It is always a delight to report on a victory for academic freedom in science, even it’s on the other side of the globe! Peter Ridd, former head of the Marine Geophysical Laboratory at James Cook University in Australia, had been forced out of his university after critiquing claims that the Great Barrier Reef is almost dead due to global warming and other causes. An aggravating factor was that Ridd opposed scientific conclusions reached by his own colleagues at JCU. He filed suit against the university in November 2017.
In April, Judge Salvatore Vasta ruled in favor of Ridd on some 17 counts, calling JCU’s action against him “unlawful.” In a ringing endorsement of academic freedom, Judge Vasta notes:
That is why intellectual freedom is so important. It allows academics to express their opinions without fear of reprisals. It allows a Charles Darwin to break free of the constraints of creationism. It allows an Albert Einstein to break free of the constraints of Newtonian physics. It allows the human race to question conventional wisdom in the never-ending search for knowledge and truth. And that, at its core, is what higher learning is about. To suggest otherwise is to ignore why universities were created and why critically focused academics remain central to all that university teaching claims to offer.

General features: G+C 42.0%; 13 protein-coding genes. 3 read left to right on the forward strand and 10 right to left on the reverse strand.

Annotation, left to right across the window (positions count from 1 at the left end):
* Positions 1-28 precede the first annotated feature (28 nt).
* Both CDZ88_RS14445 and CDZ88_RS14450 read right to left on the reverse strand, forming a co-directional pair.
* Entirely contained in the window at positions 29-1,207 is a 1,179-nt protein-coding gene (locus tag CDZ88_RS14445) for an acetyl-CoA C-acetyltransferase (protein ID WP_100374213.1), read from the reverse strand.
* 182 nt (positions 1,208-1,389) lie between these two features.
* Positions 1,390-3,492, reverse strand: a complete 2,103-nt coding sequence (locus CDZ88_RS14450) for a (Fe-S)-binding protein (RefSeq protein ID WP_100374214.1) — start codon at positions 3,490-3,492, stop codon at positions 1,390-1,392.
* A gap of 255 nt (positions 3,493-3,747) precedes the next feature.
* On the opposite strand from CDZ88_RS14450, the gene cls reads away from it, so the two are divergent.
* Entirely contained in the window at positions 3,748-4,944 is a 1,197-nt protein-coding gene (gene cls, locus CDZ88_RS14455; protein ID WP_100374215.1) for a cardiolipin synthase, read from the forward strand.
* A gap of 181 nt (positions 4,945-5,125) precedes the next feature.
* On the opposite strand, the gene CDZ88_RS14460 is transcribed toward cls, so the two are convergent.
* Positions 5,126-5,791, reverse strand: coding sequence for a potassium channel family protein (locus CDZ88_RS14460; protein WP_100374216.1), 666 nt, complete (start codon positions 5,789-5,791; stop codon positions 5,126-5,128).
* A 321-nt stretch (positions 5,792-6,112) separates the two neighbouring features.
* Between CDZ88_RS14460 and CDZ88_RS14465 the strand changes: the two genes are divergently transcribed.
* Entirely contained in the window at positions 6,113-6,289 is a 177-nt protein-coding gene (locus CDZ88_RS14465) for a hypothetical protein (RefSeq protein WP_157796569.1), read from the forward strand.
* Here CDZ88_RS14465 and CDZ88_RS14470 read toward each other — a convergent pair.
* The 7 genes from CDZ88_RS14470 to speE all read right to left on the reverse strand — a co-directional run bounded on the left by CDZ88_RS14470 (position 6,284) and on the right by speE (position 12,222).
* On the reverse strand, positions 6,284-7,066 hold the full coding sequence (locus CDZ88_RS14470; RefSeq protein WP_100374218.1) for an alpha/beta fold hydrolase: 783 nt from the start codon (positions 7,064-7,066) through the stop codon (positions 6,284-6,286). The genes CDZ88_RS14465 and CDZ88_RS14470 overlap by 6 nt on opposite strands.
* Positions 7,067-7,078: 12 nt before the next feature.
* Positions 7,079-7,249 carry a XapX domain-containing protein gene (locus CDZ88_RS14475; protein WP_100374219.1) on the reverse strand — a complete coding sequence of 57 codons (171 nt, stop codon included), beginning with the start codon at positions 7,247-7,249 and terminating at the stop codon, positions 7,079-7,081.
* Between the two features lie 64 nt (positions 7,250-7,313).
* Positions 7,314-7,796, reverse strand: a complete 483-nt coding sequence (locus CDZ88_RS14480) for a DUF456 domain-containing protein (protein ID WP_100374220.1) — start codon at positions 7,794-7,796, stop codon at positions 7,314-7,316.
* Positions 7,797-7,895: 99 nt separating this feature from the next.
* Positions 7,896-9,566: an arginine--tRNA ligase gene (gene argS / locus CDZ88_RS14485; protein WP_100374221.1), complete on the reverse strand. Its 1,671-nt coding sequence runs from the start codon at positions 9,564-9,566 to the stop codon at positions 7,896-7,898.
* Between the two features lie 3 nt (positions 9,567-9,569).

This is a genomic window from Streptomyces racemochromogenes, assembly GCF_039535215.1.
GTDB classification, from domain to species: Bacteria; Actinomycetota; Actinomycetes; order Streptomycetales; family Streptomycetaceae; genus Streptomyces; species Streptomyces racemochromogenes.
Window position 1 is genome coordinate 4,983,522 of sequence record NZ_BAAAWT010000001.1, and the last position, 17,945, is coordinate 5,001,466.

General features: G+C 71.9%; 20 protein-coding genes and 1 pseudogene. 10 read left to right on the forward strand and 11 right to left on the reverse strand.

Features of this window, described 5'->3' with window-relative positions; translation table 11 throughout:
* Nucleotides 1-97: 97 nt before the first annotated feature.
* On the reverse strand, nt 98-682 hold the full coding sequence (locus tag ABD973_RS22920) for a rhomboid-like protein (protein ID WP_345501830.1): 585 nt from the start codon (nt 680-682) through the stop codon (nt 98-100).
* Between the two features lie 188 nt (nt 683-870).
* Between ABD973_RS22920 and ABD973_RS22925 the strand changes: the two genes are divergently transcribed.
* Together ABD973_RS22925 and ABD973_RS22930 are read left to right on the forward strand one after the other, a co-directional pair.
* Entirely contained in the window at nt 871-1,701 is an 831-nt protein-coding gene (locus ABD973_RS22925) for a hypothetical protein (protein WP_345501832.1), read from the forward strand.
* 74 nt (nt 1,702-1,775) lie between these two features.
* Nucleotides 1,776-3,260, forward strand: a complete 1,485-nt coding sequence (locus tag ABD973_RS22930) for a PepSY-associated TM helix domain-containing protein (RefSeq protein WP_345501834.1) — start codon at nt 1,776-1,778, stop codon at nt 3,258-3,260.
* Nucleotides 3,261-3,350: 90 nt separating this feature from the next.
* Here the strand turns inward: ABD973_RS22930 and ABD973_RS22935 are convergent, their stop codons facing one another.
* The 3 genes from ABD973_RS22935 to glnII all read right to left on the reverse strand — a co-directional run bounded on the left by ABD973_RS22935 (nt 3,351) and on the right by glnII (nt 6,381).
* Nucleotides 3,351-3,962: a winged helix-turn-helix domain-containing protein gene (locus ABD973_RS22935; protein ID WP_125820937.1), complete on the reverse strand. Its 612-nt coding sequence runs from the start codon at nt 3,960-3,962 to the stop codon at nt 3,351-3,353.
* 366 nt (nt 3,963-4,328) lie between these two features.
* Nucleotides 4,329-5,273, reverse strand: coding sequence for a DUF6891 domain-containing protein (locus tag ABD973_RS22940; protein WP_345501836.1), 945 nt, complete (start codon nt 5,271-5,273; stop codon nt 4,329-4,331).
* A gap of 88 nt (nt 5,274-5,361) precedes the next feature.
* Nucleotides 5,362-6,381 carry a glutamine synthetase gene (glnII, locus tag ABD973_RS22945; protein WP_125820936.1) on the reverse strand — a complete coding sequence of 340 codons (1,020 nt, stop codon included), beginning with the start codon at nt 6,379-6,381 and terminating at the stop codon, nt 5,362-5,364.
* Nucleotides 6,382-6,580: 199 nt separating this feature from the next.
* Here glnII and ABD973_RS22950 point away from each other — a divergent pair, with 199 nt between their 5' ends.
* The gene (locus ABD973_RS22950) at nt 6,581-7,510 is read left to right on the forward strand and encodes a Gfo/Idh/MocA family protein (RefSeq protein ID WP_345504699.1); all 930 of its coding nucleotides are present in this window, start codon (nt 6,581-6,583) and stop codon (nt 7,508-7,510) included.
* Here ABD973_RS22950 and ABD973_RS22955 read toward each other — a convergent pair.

Wow! That is some stirring prose. The reference to Darwin is ironic, though. Note how nowadays the tables are turned, as it is the critics of evolutionary theory who seek to “break free of the constraints” placed on them by censors, bullies, and groupthink.
What About the United States?
Furthermore, according to Australia’s ABC News:
Judge Vasta wrote that the university had “not understood the whole concept of intellectual freedom”.
“In the search for truth, it is an unfortunate consequence that some people may feel denigrated, offended, hurt or upset.
“It may not always be possible to act collegiately when diametrically opposed views clash in the search for truth.”
This gives me hope…for Australia, anyway. These kinds of decisions can enable scientists who are perhaps slightly more sensitive to institutional pushback than Ridd to speak up about what they think on controversial scientific issues. What about the United States, where scientists with dissenting views are still largely masked? It’s time for a Science Uprising.